Below is an edited interview with Eric Berger.

RICE BUSINESS: Why is “no hype” a tagline of Space City Weather? Why is that important?

ERIC BERGER: It was something I started doing. Writing weather reports without any nonsense. There’s an audience for the other stuff too. I’ve been doing this since Katrina and Rita, it’s evolved from recognizing that need and style that fits with my personality. In Houston, it’s boring most of the year, until there’s a storm. People are obsessed during extreme weather. TV people have known this for a long time. And the internet has allowed people to get even more obsessed. Our coverage is the alternative to the craziness.

RB: How much has Space City Weather grown since Harvey?

BERGER: Daily traffic has about tripled. Maybe 12,000 page views on a slow day. Originally, it was a struggle to figure out how to build it, monetize it at all, create an LLC, taxes. But the growth is all word of mouth. Honest to god, people sharing the site, Facebook, Twitter, Reddit. On Facebook there are 20,000 to 100,000 followers by just organic sharing.

RB: What is it like to be a celebrity? 

BERGER: My kids are 10 and 14. They give me a hard time. It’s nice to have people thank me. They appreciate the site. It happened after Ike. My picture was on the front page of the paper — sciguy hurricane coverage. Blog. Livechats. The intense hunger for information was eye opening. It wasn’t celebrity; it was recognition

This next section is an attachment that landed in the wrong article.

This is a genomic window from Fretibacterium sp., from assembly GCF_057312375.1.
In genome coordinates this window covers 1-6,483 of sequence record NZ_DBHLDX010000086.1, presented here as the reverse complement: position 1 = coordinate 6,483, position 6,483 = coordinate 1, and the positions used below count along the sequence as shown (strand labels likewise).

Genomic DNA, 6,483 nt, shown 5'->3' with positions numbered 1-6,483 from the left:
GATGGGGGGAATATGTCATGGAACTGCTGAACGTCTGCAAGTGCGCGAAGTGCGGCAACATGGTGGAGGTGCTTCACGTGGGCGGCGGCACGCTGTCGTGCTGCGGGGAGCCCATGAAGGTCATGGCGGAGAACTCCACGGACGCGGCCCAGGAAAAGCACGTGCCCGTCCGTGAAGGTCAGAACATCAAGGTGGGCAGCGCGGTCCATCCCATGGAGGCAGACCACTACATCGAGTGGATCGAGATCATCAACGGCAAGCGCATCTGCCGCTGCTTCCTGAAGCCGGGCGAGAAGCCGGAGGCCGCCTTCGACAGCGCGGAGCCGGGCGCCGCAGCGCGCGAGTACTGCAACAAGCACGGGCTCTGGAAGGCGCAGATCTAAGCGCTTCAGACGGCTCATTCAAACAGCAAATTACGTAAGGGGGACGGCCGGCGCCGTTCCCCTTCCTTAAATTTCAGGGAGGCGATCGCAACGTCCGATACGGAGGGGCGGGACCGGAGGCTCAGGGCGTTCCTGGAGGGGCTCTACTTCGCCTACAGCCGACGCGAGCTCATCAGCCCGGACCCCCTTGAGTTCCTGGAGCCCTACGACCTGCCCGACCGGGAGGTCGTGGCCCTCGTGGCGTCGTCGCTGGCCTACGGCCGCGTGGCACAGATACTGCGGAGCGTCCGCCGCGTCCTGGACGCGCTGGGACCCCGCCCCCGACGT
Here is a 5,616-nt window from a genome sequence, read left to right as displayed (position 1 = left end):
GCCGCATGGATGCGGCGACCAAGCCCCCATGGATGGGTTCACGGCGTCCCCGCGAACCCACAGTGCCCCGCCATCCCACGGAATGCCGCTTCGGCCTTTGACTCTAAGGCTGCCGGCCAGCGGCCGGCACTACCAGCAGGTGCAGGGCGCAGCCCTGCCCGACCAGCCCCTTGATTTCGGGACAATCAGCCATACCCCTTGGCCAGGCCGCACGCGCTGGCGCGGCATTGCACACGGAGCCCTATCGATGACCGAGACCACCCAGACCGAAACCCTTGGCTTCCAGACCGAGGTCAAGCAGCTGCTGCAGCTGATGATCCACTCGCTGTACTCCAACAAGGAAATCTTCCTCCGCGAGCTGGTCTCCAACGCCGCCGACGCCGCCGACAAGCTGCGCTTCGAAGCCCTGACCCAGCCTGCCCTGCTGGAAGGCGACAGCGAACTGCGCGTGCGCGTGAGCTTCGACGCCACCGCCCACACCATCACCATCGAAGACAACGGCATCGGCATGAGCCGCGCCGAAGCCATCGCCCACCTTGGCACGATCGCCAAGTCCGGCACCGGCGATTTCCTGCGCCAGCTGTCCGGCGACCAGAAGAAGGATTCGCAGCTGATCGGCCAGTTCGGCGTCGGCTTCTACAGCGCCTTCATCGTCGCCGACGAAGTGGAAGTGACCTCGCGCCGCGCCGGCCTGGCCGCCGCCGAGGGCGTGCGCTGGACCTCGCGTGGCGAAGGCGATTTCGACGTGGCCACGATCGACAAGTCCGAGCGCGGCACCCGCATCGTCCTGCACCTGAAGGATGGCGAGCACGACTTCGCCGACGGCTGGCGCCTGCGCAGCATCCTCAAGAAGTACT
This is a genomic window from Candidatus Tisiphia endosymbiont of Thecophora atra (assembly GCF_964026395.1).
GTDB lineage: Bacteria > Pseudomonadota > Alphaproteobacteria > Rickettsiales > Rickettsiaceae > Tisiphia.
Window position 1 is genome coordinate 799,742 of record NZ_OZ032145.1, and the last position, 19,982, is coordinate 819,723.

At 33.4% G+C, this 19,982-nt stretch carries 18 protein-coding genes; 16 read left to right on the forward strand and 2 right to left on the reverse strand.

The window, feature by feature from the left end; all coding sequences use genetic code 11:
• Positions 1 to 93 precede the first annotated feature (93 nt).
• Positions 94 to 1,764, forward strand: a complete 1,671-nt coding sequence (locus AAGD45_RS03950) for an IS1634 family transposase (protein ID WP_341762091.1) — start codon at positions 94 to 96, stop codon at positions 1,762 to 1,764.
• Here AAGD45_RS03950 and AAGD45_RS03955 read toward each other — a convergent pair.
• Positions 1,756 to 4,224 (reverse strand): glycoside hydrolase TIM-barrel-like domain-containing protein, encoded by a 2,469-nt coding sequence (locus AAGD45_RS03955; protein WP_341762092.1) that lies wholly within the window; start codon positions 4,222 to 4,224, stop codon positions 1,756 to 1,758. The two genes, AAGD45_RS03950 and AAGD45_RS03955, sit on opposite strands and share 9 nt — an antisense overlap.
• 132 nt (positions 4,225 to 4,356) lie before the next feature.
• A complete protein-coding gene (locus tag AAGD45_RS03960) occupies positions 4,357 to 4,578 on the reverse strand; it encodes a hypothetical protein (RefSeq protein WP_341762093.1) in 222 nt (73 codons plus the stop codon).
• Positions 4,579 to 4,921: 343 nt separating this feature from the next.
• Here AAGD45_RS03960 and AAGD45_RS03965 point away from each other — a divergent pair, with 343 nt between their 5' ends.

RB: Would you say you have a personal brand? 

BERGER: No-hype guy. I’d been pushing the Chronicle to create a weather site. There’s an opening in Houston. TV was covered. Internet was a revelation to weather communication. I built it around this idea of no hype. That was really rewarding. I met Matt in 2014 and brought him in to help out. We share a similar philosophy, and he picked up on the vibe immediately. When I left the paper, I turned to him and asked, “Do you want to be a part of this?”

RB: Tell us about your fundrasing campaign? 

BERGER: We have two ways to build up support to pay for server expenses. One is an annual fundraiser where we sell a t-shirt. There was a tremendous response this year. And then we stopped doing ads on the site in May 2016, so we tried to find a monthly sponsor. Reliant came on board for the second half of this year. I like that because I don’t have to deal with the hassle. When there’s weather, you’ve got to be there. A lot of people gave me advice after Harvey. But as long as I’m getting a decent amount of compensation for the time, I'm fine with that.

RB: Are there words responsible weather casters avoid? 

BERGER: Until Friday [August 25, 2017], I would avoid comparing any storm as the next Tropical Storm Allison. Because Allison was extreme flooding. I would consciously not use it. The word now is Harvey.


Since Eric Berger visited Rice Business, his star continues to rise. Read more about him in in Wired's article “Meet the Unlikely Hero Who Predicted Hurricane Harvey’s Floods"

Eric Berger has an astronomy degree from the University of Texas and a master’s in journalism from the University of Missouri. He previously worked at the Houston Chronicle for 17 years, where the paper was a Pulitzer Prize finalist in 2009 for his coverage of Hurricane Ike.